"It's called the Lion Pose," says our instructor, Kaz Henderson, pushing back her blonde hair and spreading her bare feet on the grass to demonstrate.
"Okay, bend your knees, and crouch, with your claws up in front of you, like this. Now, open your mouth wide, and stick your tongue out as far as you can."
Eight tongues tentatively poke into the middle of the small circle. "Come on, further," says Kaz. "That?s it. Now laugh. Laugh! Ha-ha-ha, haaa, ha-ha, hee, hee-hee, haaaaaah!"
I feel ridiculous. Crouching on a patch of grass in front of a trendy office building, hooting away with my tongue lolling out. In cars parked nearby, people sit and snicker. Passers-by giggle. Chortlers point and stare from face-brick balconies. What?s wrong with these people? Haven?t they ever seen a pride of guffawing lions at 4.30pm on a Friday?
My day was bad to begin with. An editor trashed one of my stories. I fought with my sister. To make matters worse there was a Westlife concert. This meant I had to sit in blood-curdling traffic for an hour to make my session with the Cape Town Chuckle Club.
All the while the thermometer in my car read 37 degrees Celcius ? I tell you, it was no laughing matter.
Fake it until you make it
On my arrival, Kaz hustles me into the circle. "Laughter Yoga is about faking it until you're making it," she says, smiling expansively. "Your body can?t distinguish between fake and real laughter, so the effects are the same. You breathe deeper, shoot out endorphins and pump oxygen through your system. Plus, it?s excellent exercise ? actually, it?s exhausting."
We start with the first element of Laughter Yoga: clapping. Well to be precise, marching around, chanting "hoo-hoo, ha-ha-ha", and clapping our hands in time. It feels strange and silly, but kind of okay because everybody?s doing it. Nervous laughter comes naturally. Element number two is deep, yogic breathing, punctuated by loud, forced laughs. But this is just the warm-up.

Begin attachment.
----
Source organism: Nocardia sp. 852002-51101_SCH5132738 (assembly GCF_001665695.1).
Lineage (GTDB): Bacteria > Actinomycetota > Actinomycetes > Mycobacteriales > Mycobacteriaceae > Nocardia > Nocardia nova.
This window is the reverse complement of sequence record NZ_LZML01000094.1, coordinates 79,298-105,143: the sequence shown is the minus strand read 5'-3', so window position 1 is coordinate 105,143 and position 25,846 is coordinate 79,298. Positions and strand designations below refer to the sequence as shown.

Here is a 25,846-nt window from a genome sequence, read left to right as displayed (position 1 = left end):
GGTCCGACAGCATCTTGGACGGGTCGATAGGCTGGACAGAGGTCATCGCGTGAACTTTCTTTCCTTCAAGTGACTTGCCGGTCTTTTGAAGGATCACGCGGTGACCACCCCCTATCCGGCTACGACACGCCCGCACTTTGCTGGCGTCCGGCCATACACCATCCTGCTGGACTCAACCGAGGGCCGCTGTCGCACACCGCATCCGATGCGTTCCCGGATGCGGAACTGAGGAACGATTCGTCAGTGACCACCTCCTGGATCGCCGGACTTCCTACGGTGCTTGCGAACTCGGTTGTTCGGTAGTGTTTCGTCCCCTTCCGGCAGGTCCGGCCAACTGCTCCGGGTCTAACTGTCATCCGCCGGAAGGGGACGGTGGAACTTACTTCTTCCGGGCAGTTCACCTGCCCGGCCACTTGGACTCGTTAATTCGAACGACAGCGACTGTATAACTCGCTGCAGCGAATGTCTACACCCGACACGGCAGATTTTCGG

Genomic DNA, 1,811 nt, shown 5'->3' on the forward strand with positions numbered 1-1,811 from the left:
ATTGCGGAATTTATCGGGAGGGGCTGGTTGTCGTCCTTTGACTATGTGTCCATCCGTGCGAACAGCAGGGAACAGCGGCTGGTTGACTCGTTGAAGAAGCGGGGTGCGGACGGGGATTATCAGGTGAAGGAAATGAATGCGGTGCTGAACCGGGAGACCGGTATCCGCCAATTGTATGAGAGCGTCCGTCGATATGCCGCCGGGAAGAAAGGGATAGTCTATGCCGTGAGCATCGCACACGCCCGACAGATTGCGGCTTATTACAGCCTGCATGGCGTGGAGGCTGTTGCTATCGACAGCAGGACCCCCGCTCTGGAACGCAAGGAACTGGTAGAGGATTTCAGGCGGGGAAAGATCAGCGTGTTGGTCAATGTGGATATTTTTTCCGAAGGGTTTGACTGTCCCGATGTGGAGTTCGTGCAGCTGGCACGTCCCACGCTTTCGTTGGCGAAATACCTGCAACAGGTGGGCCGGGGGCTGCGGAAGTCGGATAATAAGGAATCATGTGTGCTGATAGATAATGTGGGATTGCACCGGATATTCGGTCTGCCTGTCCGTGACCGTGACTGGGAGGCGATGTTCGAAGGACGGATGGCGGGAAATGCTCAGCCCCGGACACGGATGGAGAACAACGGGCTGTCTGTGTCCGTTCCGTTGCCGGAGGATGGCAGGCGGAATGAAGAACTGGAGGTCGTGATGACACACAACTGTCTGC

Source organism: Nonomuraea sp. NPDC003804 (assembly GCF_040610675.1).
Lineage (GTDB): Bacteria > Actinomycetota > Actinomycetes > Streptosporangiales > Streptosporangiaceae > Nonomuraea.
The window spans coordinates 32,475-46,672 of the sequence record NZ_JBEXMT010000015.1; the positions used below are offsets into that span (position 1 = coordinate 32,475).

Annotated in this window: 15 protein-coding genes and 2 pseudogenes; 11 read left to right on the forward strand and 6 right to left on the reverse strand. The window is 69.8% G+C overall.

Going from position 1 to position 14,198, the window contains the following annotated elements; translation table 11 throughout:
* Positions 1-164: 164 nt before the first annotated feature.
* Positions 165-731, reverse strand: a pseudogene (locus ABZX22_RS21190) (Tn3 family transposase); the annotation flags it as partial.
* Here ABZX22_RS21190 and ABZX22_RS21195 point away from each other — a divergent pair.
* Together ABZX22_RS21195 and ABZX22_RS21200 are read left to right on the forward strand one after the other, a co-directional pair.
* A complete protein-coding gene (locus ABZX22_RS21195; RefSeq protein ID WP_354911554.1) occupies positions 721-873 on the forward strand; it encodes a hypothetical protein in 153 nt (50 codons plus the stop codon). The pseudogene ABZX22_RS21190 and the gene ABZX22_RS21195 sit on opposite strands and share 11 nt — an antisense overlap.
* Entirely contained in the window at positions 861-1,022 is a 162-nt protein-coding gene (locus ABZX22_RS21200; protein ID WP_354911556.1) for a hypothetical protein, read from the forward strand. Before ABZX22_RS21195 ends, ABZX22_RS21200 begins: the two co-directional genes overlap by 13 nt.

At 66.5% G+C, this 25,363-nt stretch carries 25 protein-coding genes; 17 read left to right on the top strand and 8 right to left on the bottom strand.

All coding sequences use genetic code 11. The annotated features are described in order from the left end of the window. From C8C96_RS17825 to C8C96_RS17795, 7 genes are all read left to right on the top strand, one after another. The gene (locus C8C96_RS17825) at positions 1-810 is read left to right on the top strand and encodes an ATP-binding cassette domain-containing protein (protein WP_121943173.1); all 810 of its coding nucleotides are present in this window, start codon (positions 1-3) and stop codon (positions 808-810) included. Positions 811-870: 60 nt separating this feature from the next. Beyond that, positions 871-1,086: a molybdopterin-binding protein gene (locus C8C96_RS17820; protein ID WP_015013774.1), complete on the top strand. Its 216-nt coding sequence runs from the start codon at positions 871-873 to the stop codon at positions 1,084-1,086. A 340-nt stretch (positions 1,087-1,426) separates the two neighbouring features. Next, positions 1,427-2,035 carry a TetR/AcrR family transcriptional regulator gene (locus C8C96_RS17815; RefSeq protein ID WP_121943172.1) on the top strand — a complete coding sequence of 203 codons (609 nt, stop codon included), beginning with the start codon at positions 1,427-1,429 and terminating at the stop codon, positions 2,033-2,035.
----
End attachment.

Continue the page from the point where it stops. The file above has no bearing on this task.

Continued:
The third, and most ego-challenging element is child-like play. "Adults have repressed themselves," Kaz explains. "Children laugh 300 to 400 times a day, and adults only 15 to 20. So I want you to pretend you?ve just opened your cellphone bill, and it's the funniest thing you?ve ever seen. Now share the joke."
We work our way through a comic Kama Sutra of laughing positions. We laugh in a circle, in a row, eyes closed, eyes open, holding hands, arms around shoulders and even back-to-back so we can feel one another?s bodies jiggling hysterically.
A madcap orchestra
We make a madcap orchestra. Kaz is the tinkler ? her laugh is like a merry string of bells, or a jazz piano solo. Then there's Gabriella, the wide-throated trumpeter, accompanied by the clash of chandelier earrings. Carlo is a high-pitched titterer, Nikki a wild warbler and George, a lovely, sonorous rumbler. Me? Well, I suppose I'm a bit of a cackler when I get into it. A cackler who croaks in air between outbursts. You'd probably want to smack me if I sat behind you in a Jim Carrey movie.
For most of the session, I fake it. But there are some sterling moments when real laughter bubbles up and over me in its wonderful way. There are also moments, when I try so hard to laugh that an intense sadness surfaces ? so intense I almost cry. Somehow, that would be more embarrassing.
Tapping ones emotions
But laughter's like that. It's a tap-root to your emotions, even if they aren't happy ones. Perhaps that's why it's such an honest form of self-expression ? even if you are faking it.
After the session, I walk from the field to my car, abs aching, brain tenderised with emotion. In the space of half an hour I've felt all the things normal, adult life doesn't usually allow: silly, sad, child-like, crazy, gawky, snorty, odd and lovely.
I look down at my grubby feet. There are wads of grass between my toes. I wiggle them. I giggle at them. My day just got better.
For more information, visit www.laughteryoga.org or contact Kaz Henderson on +27 82 339 1199.Article courtesy of the Discovery magazine, published by Touchline Media